We are spending more than we did before -why ? Because we can' afford it. Hoes any man blame the farmer whose condition
is twice as prosperous this year as it was last year, for spending more ? Is he not going to have a better house, provided with all those appliances which will make it a more comfortable home for his wife and family ? The merchant who makes 20 per cent this year, where he only made 10 per cent before, can make an addition to his house. As it is in business, so it is in the country. While we are spending more, the people can pay that much more easily than they did the lesser amount that was paid under the late government. The people know that, and they do not feel it ; and when the increased revenue is being applied to the building of great public works and to the reduction of the debt, the people are willing to contribute. But even while we are getting a greater revenue which we are spending in the interests of the country, the taxation which is producing that revenue is 10 per cent less than it was before, taking one article with another. The late Minister of Finance himself said that the tariff was only reduced one per cent, from 19 per cent to 18 per cent. That is not a fair way of putting it. The tariff rate was reduced from 18 per cent to 16 per cent, a reduction of two in the rate of duty, which is really a reduction of nearly 10 per cent.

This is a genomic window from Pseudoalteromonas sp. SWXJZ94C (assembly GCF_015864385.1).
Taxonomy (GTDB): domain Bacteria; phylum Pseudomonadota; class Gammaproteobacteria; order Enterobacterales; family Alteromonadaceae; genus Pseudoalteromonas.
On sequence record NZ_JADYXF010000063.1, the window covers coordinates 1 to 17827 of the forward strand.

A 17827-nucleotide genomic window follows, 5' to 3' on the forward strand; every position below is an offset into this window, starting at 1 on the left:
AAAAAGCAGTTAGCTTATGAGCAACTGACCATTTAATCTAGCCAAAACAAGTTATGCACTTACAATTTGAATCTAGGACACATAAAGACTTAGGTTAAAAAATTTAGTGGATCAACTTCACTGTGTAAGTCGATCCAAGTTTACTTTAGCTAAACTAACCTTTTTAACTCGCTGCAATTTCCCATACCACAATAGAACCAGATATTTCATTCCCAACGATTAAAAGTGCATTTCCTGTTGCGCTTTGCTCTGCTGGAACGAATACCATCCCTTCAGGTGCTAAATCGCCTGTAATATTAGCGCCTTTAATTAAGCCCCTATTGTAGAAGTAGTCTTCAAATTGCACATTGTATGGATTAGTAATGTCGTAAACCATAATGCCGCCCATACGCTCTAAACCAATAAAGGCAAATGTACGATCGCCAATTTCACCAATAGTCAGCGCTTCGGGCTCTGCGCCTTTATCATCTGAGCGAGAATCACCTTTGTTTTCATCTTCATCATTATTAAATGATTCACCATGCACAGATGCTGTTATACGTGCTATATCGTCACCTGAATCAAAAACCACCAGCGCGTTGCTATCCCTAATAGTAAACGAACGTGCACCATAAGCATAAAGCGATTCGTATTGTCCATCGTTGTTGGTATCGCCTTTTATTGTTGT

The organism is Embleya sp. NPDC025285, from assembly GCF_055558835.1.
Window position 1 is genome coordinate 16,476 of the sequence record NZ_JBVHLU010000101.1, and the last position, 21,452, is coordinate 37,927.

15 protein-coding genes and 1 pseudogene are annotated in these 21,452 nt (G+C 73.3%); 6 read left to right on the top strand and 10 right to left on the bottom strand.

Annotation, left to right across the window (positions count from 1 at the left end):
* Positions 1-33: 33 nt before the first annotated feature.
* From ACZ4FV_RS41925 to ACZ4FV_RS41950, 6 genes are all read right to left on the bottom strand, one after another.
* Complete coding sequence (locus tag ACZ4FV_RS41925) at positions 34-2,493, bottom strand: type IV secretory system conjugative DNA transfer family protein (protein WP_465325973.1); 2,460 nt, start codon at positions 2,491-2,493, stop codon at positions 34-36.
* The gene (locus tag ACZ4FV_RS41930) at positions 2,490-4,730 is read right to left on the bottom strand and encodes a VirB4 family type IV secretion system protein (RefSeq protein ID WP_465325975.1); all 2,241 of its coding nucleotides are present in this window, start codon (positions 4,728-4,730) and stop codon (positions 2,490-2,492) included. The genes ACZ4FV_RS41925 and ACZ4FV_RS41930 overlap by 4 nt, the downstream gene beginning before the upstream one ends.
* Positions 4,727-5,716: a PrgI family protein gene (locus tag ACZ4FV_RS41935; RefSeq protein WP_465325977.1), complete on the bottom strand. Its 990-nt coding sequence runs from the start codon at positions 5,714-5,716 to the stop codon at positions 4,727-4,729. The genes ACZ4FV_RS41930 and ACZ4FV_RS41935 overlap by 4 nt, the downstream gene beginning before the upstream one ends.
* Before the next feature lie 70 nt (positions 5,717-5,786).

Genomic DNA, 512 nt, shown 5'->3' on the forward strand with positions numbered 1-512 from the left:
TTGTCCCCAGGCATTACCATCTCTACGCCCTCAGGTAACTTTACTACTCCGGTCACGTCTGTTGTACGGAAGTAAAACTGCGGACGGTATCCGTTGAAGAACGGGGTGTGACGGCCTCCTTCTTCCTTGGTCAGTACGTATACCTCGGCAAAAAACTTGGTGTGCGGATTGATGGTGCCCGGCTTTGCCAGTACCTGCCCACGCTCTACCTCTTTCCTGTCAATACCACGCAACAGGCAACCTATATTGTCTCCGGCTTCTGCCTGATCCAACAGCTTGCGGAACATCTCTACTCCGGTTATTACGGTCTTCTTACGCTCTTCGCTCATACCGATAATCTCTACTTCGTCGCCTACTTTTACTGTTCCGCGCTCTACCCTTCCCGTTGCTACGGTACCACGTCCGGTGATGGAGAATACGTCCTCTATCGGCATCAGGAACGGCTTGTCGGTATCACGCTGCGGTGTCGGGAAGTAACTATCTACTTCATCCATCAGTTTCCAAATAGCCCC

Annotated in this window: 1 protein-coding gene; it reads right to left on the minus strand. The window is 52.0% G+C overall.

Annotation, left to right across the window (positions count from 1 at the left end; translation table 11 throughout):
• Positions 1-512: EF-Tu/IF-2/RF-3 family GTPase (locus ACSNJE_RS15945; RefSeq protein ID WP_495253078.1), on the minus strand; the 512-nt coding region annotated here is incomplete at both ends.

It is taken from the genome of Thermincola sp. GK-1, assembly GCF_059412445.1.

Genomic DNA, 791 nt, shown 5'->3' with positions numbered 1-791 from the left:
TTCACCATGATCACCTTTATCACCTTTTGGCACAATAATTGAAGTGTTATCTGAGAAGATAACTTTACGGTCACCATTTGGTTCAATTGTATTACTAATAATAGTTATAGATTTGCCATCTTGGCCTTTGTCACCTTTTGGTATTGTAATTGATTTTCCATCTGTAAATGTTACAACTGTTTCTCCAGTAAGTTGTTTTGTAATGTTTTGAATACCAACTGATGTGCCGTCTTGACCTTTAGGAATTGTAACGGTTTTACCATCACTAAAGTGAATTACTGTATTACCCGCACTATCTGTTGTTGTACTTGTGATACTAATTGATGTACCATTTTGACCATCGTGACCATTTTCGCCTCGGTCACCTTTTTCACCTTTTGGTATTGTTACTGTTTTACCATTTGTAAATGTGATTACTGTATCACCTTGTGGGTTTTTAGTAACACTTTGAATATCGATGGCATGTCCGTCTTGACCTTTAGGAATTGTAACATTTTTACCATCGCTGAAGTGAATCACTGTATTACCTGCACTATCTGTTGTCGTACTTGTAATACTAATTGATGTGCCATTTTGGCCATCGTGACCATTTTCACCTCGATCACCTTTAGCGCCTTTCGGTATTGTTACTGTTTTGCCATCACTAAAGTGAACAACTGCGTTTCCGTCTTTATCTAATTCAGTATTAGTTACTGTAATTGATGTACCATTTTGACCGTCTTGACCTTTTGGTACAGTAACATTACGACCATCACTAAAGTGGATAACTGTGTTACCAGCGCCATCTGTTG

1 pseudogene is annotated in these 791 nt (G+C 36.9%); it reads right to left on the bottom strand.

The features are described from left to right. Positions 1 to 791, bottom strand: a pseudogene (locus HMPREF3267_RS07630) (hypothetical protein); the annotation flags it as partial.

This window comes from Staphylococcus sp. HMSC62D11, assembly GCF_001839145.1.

It may not be out of place for me to say something about the present conditon of the country and the condition in which it was left by lion, gentlemen opposite. The marvel to me is that these hon. gentlemen do not consider the changed conditions. The present government found the country with deficits and almost in the throes of a revolution-class against class, religion against religion, and everything that would make for the worse condition of Canada rather than for its better condition What happened ? We are to-day exporting nearly $100 per head for all the people of Canada, besides living much better than we did before. These are the conditions that exist to-day, and every man sees them. I was told by a manufacturer not long ago, one who only wants what is fair, living in a city of 40,000 or 50,000 population, that he actually cannot get men to work. Is that not a state of things for which everybody should be grateful.